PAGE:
Today, MSG commonly resides in our canned soups, cereals, and some hot take-out. Truly ridding the diet of Monosodium Glutamate can only occur once its alter egos are properly identified.
In order to disguise itself, it has taken on new names: “natural flavoring”, “yeast extract”, “caseinate”, “textured protein”, and “hydrolyzed pea protein” are cleverly hidden forms of MSG. Nobody needs this chemical, nor should anyone consume it in excess (or at all).
Butylated Hydroxyanisole (BHA) and Butylated Hydroxytoluene (BHT) are preservatives which release cancer-causing compounds into the body, resulting in tumor formation. Both are associated with liver and kidney damage, hair loss, cancer, and growth problems.
These chemicals are endocrine disrupters, which means they alter the hormonal system. In the case of BHT and BHA, they imitate the behavior of estrogen in the body, causing potential issues for both men and women (www.healthygrocerygirl.com/blog/bha-and-bht/). Balance is integral to the proper function of hormones, meaning that all levels of hormones in the body must be even; When hormones in the body oscillate, the whole system becomes disrupted- from sex hormones to stress hormones.
It is the liver’s job to flush out toxins, and both BHT and BHA end up therein, to be discarded and dealt with by the body. Consuming these chemicals, even in minute amounts, puts a strain on the liver. BHT and BHA are commonly found in cereals, chips, vegetable oils, instant mashed potatoes, and even chewing gum.
Potassium Bromate, another endocrine disrupter, is present in bread products. Supposedly, it improves the elasticity of the dough, and makes it easier to work with. However, it also creates Kidney problems, nervous system issues, thyroid damage, cancer, and most commonly difficult digestion (www.articles.mercola.com/sites/articles/archive/2016/02/24/chemical-cocktail-food.aspx). Nearly all restaurants and fast food chains serve buns containing Potassium Bromate.
Propyl Gallate is also (you guessed it) a hormone disrupter, mimicking estrogen in the body. Ingestion of Propyl Gallate causes infertility, neurological disfunction, and cancer (www.cnn.com/2014/02/10/health/chemical-food-additives/). It is used as a preservative in dried meats, frozen chicken, mayonnaise, chewing gum, soap, and shampoo.
Silicon Dioxide, also called Silica or Calcium Silicate, has been linked to the onset of autoimmune disease in humans. This chemical is made up of tiny particles of algae, better known as typical beach sand (www.cnn.com/2014/02/10/health/chemical-food-additives/). Inhalation and consumption of Silica can cause respiratory disease and lung cancer. This chemical is hiding in dried soups, dried coffee creamer, and other powdered products.
Benzoic Acid and Sodium Benzoate are preservatives. They have been shown to significantly alter the function of digestive enzymes in the gut, resulting in headache, diarrhea, constipation, asthma attacks, and hyperactivity (www.google.com/amp/s/medicalxpress.com/news/2010-01-chemical-additives-food.amp?client=safari). Benzoic acid is common in products which boast “low sugar”, especially cereal and processed meat.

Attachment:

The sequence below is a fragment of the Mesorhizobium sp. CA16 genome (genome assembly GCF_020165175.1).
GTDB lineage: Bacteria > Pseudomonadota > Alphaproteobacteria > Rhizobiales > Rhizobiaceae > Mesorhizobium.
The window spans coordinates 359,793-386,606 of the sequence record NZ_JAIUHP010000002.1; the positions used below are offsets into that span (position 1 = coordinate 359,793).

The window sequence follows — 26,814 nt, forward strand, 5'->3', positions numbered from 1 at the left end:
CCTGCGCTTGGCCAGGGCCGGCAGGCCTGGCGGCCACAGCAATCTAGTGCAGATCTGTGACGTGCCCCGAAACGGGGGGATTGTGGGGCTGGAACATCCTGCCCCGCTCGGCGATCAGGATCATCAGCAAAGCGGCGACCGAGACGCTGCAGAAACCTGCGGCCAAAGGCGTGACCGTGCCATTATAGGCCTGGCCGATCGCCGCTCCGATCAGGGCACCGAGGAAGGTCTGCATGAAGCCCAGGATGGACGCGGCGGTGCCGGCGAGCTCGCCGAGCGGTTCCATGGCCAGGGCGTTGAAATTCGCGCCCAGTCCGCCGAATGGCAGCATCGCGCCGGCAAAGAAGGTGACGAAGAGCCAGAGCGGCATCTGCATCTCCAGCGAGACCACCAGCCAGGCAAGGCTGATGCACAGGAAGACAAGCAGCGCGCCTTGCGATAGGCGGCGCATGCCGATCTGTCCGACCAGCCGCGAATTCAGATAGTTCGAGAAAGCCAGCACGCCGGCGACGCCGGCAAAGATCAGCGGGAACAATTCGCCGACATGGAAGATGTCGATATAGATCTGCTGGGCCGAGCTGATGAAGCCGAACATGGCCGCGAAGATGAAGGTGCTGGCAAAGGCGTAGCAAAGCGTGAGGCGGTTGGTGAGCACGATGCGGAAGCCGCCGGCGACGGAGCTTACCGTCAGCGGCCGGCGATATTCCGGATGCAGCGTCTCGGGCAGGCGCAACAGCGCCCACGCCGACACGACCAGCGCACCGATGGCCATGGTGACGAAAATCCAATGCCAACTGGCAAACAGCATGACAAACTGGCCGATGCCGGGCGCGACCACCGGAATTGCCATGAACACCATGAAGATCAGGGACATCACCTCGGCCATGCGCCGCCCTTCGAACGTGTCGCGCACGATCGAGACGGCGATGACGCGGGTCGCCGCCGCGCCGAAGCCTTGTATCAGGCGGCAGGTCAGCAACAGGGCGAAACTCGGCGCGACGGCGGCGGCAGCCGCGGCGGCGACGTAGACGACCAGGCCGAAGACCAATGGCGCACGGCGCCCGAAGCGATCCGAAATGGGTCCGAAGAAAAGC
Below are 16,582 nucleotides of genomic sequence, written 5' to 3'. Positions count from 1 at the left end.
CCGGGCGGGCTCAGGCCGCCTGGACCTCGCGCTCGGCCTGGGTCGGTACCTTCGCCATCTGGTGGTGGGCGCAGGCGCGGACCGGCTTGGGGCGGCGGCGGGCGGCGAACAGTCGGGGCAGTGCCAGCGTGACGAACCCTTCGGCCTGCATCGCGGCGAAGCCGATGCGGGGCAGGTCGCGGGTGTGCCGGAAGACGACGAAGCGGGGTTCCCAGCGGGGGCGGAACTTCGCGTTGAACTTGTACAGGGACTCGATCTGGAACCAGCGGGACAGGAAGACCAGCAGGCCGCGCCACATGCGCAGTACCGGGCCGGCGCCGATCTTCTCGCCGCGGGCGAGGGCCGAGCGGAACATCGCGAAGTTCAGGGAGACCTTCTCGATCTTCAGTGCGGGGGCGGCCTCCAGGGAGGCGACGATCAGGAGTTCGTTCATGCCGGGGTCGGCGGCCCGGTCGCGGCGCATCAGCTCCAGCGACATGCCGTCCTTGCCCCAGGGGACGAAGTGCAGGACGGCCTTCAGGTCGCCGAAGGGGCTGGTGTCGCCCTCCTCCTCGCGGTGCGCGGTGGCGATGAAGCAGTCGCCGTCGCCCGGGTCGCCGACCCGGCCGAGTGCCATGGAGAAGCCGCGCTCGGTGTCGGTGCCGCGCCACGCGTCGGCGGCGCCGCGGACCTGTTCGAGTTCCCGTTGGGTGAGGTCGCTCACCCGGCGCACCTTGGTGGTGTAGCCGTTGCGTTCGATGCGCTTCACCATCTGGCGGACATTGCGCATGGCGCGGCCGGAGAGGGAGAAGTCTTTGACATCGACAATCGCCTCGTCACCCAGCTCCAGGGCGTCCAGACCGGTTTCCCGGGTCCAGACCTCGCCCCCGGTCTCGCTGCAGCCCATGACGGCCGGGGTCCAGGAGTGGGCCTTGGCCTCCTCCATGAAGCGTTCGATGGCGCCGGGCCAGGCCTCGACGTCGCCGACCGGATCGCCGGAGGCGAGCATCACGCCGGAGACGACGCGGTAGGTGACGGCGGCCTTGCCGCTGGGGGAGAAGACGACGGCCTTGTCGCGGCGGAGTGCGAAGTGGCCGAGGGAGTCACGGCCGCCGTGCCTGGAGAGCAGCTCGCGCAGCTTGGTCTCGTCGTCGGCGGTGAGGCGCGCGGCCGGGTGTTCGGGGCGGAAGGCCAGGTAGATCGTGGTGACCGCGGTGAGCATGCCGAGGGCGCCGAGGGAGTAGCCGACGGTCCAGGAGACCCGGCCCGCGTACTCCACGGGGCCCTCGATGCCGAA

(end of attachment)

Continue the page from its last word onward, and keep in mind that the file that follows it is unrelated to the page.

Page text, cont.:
Magnesium Sulphate (found in many brands of packaged Tofu) and Polysorbate 60 (thickener in packaged baked goods) have both proven to cause cancer when fed to laboratory animals (mphprogramslist.com/50-jawdroppingly-toxic-food-additives-to-avoid/). Despite this clear evidence, these chemicals are permitted in most processed foods.
People all over the world both willingly and unwillingly eat additives from A to Z every day.
5.) Food companies can make it work…
Nature vs. Nurture?
When a desired outcome or reaction in development of our foods cannot naturally occur, it is completely encouraged to throw in an additive or two; In other words, much of our food contains results of clever science experiments. Scientists in laboratories determine combinations of chemicals which inspire certain reactions; If the results seem beneficial to the taste or function of foods, they may end up amongst the endless list of chemicals on the back of the box.
For example, Emulsifiers (like Carageenan, Agar, Casein, monostearate, xanthan gum, Irish moss, and lecithin), facilitate the blending of two liquids (such as oil and water). Low-calorie, reduced-fat items often use Emulsifiers in order to extend shelf-life (www.google.com/amp/s/medicalxpress.com/news/2010-01-chemical-additives-food.amp?client=safari). Packaged Bread products require emulsifiers in order to retain shape. Butter, margarine, salad dressing, mayonnaise, ice cream, and toothpaste also enlist the help of these harmful additives. Even health food items commonly contain Carageenan, making this additive particularly difficult to avoid. Emulsifiers greatly irritate the gastrointestinal tract, and inhibit proper digestion.
6.) That Blue is probably too Blue to be true…
When vibrant eye-catching colors are not observed in final food products, Scientists step in to create preferred hues using Chemicals.
Sodium Nitrate and Sodium Nitrite, two preservatives with big health implications, are decreasing in popularity as their dangers become common knowledge. During digestion, Sodium Nitrate and Sodium Nitrite blend with stomach acid, and this combination has been shown to cause cancer (www.google.com/amp/s/m.mic.com/articles/amp/87357/7-secret-ingredients-hiding-in-the-foods-you-eat-every-day?client=safari). These chemicals add color to, and increase the shelf-life of, various products including processed meats.
Benzoyl Peroxide is sometimes included as a bleaching agent in bread products. White flour is physically dyed white with Benzoyl Peroxide, in order to create a more appealing appearance. This chemical destroys existing beneficial bacteria in the gut when consumed, and also hinders their regrowth (www.motherearthnews.com/natural-health/terribe-truth-about-white-bread-zbcz1403). Any disturbance to the micro-biome can potentially cause ill effect. While other countries have banned Benzoyl Peroxide in their food outright, the US considers it safe to consume in small amounts.